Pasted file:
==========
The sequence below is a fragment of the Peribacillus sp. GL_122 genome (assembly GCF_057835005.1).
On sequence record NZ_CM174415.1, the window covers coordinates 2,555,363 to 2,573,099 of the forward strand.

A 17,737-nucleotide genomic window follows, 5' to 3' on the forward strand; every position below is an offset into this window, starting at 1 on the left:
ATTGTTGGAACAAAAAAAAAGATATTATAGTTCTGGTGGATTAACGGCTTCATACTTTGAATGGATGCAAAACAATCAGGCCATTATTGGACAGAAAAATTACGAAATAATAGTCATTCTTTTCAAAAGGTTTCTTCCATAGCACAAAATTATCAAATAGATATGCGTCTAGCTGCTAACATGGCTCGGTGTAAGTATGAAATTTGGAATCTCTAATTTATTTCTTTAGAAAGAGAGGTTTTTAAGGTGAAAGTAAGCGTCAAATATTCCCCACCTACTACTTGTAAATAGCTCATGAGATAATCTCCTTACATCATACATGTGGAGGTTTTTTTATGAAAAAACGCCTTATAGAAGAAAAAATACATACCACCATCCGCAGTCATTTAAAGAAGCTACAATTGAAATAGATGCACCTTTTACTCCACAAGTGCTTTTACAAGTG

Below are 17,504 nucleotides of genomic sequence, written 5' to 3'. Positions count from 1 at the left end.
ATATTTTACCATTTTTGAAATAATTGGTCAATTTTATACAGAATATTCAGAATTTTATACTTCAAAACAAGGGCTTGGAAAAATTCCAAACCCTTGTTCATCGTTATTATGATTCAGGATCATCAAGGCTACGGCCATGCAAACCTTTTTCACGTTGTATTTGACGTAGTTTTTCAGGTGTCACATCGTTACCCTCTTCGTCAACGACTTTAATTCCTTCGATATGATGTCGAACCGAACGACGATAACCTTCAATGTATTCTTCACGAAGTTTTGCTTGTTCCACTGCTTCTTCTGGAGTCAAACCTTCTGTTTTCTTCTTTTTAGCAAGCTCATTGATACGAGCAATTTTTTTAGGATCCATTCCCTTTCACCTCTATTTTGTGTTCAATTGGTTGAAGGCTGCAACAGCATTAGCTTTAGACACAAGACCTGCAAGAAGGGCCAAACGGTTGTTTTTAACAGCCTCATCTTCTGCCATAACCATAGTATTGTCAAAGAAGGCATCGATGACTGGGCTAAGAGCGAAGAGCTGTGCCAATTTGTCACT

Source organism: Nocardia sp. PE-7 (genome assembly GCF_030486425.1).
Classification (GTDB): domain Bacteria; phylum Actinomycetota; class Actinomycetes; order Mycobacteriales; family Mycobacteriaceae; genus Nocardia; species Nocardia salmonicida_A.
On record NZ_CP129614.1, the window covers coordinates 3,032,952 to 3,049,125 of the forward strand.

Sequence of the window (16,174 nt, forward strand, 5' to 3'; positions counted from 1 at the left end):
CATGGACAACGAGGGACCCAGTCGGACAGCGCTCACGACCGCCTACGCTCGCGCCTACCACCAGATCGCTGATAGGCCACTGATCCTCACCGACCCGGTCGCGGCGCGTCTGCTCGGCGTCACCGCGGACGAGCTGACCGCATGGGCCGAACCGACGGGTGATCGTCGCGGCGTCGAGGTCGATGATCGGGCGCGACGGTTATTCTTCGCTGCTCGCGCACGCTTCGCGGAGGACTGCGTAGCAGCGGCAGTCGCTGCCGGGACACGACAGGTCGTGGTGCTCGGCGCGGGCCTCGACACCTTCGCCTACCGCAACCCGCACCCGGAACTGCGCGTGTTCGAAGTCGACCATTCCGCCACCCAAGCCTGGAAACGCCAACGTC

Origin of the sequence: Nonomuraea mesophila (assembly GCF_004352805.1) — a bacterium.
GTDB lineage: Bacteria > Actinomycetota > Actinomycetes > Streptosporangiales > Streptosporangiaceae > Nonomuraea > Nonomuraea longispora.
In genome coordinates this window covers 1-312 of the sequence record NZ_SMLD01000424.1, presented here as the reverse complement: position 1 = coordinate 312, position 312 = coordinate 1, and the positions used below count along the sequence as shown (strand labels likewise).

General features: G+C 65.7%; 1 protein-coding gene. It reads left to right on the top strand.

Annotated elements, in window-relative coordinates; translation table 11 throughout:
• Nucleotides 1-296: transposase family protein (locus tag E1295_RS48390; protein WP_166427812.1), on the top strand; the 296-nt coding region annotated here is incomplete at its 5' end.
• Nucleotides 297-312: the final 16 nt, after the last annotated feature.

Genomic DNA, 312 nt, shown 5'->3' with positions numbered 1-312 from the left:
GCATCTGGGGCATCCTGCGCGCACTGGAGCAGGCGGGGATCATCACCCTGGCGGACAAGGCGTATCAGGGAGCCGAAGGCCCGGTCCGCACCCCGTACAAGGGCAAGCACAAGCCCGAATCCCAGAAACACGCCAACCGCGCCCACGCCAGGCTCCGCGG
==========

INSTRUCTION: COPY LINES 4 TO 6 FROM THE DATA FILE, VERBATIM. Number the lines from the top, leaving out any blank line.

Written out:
ATTGTTGGAACAAAAAAAAAGATATTATAGTTCTGGTGGATTAACGGCTTCATACTTTGAATGGATGCAAAACAATCAGGCCATTATTGGACAGAAAAATTACGAAATAATAGTCATTCTTTTCAAAAGGTTTCTTCCATAGCACAAAATTATCAAATAGATATGCGTCTAGCTGCTAACATGGCTCGGTGTAAGTATGAAATTTGGAATCTCTAATTTATTTCTTTAGAAAGAGAGGTTTTTAAGGTGAAAGTAAGCGTCAAATATTCCCCACCTACTACTTGTAAATAGCTCATGAGATAATCTCCTTACATCATACATGTGGAGGTTTTTTTATGAAAAAACGCCTTATAGAAGAAAAAATACATACCACCATCCGCAGTCATTTAAAGAAGCTACAATTGAAATAGATGCACCTTTTACTCCACAAGTGCTTTTACAAGTG

Below are 17,504 nucleotides of genomic sequence, written 5' to 3'. Positions count from 1 at the left end.
ATATTTTACCATTTTTGAAATAATTGGTCAATTTTATACAGAATATTCAGAATTTTATACTTCAAAACAAGGGCTTGGAAAAATTCCAAACCCTTGTTCATCGTTATTATGATTCAGGATCATCAAGGCTACGGCCATGCAAACCTTTTTCACGTTGTATTTGACGTAGTTTTTCAGGTGTCACATCGTTACCCTCTTCGTCAACGACTTTAATTCCTTCGATATGATGTCGAACCGAACGACGATAACCTTCAATGTATTCTTCACGAAGTTTTGCTTGTTCCACTGCTTCTTCTGGAGTCAAACCTTCTGTTTTCTTCTTTTTAGCAAGCTCATTGATACGAGCAATTTTTTTAGGATCCATTCCCTTTCACCTCTATTTTGTGTTCAATTGGTTGAAGGCTGCAACAGCATTAGCTTTAGACACAAGACCTGCAAGAAGGGCCAAACGGTTGTTTTTAACAGCCTCATCTTCTGCCATAACCATAGTATTGTCAAAGAAGGCATCGATGACTGGGCTAAGAGCGAAGAGCTGTGCCAATTTGTCACT